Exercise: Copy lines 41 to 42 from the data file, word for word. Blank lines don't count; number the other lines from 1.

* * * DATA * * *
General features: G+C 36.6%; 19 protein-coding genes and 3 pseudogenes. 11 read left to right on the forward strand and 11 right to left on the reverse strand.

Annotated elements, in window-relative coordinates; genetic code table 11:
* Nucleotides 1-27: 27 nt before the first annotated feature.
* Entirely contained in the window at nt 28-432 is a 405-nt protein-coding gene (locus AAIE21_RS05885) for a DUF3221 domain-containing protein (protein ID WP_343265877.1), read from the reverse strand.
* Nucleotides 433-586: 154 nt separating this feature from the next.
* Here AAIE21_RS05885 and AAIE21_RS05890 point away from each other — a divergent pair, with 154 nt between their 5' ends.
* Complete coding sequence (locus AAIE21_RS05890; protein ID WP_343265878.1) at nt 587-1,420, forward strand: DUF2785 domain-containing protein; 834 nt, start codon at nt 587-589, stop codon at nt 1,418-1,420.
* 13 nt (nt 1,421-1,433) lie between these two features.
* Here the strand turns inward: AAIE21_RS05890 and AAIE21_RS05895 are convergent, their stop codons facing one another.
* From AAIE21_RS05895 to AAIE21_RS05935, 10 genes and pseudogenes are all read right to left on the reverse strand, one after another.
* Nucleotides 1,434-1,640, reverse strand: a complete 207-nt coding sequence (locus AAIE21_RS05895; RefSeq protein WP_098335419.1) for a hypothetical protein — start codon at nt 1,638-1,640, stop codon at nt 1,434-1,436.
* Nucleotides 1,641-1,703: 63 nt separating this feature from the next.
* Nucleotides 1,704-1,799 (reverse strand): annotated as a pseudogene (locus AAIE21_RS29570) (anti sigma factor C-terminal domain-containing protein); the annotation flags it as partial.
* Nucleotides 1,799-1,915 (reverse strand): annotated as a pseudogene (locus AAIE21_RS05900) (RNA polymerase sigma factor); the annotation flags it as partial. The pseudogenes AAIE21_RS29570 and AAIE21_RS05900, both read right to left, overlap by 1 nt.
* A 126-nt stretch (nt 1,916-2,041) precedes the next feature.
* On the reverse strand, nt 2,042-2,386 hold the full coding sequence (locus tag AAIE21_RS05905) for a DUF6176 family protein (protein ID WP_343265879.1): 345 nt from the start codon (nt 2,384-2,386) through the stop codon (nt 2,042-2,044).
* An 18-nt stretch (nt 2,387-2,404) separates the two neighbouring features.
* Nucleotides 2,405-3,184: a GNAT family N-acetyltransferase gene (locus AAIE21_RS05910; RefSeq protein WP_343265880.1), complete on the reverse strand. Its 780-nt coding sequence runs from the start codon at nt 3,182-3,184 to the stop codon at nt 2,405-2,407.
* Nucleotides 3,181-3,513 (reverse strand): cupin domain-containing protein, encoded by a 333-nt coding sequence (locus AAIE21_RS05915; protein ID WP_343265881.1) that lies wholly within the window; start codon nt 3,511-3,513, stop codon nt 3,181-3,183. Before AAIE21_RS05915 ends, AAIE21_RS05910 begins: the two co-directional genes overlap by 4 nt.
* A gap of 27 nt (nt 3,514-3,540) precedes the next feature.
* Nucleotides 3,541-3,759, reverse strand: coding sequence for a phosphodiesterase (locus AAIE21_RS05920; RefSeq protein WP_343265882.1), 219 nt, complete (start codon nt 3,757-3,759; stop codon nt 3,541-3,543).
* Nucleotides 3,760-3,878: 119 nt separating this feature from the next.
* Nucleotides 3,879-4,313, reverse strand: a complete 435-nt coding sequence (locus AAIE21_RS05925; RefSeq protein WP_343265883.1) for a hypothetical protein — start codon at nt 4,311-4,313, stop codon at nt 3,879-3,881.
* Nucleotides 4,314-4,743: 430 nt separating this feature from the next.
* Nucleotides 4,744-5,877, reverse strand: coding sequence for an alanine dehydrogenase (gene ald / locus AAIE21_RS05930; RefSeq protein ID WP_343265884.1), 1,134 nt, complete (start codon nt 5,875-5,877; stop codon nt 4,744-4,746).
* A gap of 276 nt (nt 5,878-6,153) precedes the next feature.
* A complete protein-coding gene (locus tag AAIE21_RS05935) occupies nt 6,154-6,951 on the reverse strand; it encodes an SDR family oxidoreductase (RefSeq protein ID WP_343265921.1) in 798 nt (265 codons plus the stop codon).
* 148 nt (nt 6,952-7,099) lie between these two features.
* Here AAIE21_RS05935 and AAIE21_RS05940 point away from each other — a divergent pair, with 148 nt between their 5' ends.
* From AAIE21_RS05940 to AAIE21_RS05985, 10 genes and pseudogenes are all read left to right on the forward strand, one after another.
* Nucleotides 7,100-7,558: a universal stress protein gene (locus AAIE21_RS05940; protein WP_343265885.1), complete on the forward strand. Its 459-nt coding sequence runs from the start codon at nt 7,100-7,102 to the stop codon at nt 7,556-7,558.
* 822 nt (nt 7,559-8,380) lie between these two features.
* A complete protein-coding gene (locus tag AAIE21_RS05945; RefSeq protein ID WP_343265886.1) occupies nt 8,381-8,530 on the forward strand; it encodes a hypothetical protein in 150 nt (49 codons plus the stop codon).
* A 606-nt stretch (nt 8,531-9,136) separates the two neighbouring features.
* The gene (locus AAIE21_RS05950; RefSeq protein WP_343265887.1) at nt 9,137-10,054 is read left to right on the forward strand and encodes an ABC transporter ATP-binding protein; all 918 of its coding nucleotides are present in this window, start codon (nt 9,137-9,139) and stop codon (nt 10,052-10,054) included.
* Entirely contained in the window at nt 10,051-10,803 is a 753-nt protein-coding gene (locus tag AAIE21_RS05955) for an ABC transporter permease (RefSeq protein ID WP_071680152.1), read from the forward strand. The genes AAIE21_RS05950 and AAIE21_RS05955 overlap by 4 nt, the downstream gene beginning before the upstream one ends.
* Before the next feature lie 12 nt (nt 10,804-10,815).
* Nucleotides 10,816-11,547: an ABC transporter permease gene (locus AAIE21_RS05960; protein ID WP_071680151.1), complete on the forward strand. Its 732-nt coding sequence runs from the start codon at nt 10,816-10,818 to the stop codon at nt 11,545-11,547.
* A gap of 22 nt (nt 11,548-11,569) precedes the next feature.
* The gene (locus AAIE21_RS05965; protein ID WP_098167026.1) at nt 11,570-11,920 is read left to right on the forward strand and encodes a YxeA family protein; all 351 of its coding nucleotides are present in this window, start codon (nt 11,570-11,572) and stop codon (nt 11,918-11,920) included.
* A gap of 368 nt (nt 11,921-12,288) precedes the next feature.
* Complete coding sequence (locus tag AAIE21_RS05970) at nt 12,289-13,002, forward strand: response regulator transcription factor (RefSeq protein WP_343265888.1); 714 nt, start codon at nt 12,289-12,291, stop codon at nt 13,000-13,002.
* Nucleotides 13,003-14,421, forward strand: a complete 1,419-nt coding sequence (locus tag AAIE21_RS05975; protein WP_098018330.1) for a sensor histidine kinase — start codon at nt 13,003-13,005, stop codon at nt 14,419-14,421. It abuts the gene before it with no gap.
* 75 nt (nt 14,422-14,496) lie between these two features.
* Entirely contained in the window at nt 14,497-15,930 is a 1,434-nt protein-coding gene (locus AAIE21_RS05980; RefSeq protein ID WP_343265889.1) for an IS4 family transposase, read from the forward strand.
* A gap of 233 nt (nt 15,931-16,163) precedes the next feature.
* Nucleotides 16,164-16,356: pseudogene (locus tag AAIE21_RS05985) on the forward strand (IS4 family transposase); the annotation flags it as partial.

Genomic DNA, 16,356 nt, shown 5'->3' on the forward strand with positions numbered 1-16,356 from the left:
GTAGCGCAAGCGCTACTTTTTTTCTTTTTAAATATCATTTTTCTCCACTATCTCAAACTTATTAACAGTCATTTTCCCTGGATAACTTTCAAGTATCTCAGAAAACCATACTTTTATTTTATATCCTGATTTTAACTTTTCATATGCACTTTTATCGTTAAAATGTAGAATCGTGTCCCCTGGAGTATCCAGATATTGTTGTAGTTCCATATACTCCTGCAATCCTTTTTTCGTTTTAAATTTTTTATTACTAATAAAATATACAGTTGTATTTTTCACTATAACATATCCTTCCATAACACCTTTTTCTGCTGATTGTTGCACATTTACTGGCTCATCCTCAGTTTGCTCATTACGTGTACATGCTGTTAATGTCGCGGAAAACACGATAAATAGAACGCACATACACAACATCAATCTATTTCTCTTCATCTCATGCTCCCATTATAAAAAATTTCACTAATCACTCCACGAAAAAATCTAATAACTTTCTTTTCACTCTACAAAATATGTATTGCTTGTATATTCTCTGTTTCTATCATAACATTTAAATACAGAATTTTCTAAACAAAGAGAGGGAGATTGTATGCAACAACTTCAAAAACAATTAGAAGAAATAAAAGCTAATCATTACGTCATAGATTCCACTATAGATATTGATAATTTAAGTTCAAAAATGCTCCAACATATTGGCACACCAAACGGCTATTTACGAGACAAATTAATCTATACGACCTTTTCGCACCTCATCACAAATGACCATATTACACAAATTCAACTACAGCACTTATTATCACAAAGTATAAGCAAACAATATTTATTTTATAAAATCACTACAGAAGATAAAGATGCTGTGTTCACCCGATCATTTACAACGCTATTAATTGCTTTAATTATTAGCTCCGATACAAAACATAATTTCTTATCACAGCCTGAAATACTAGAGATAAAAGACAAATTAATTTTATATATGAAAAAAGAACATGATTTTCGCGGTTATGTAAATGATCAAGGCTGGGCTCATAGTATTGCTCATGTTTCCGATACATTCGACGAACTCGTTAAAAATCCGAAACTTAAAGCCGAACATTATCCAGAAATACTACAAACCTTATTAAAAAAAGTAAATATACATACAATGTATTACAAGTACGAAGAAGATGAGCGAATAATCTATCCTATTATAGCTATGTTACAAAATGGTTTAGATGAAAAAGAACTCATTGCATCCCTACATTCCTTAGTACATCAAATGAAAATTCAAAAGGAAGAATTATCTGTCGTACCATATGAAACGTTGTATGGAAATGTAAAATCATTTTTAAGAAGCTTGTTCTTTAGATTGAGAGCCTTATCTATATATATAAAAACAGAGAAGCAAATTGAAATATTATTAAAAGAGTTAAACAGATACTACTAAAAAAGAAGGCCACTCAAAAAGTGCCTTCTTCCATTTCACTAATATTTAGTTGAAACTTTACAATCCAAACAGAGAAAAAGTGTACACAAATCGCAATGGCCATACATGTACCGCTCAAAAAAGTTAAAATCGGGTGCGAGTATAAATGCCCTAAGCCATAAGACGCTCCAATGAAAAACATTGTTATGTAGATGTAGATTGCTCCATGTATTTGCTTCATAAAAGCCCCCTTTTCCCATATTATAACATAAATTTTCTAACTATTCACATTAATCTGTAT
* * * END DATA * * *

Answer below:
* A gap of 368 nt (nt 11,921-12,288) precedes the next feature.
* Complete coding sequence (locus tag AAIE21_RS05970) at nt 12,289-13,002, forward strand: response regulator transcription factor (RefSeq protein WP_343265888.1); 714 nt, start codon at nt 12,289-12,291, stop codon at nt 13,000-13,002.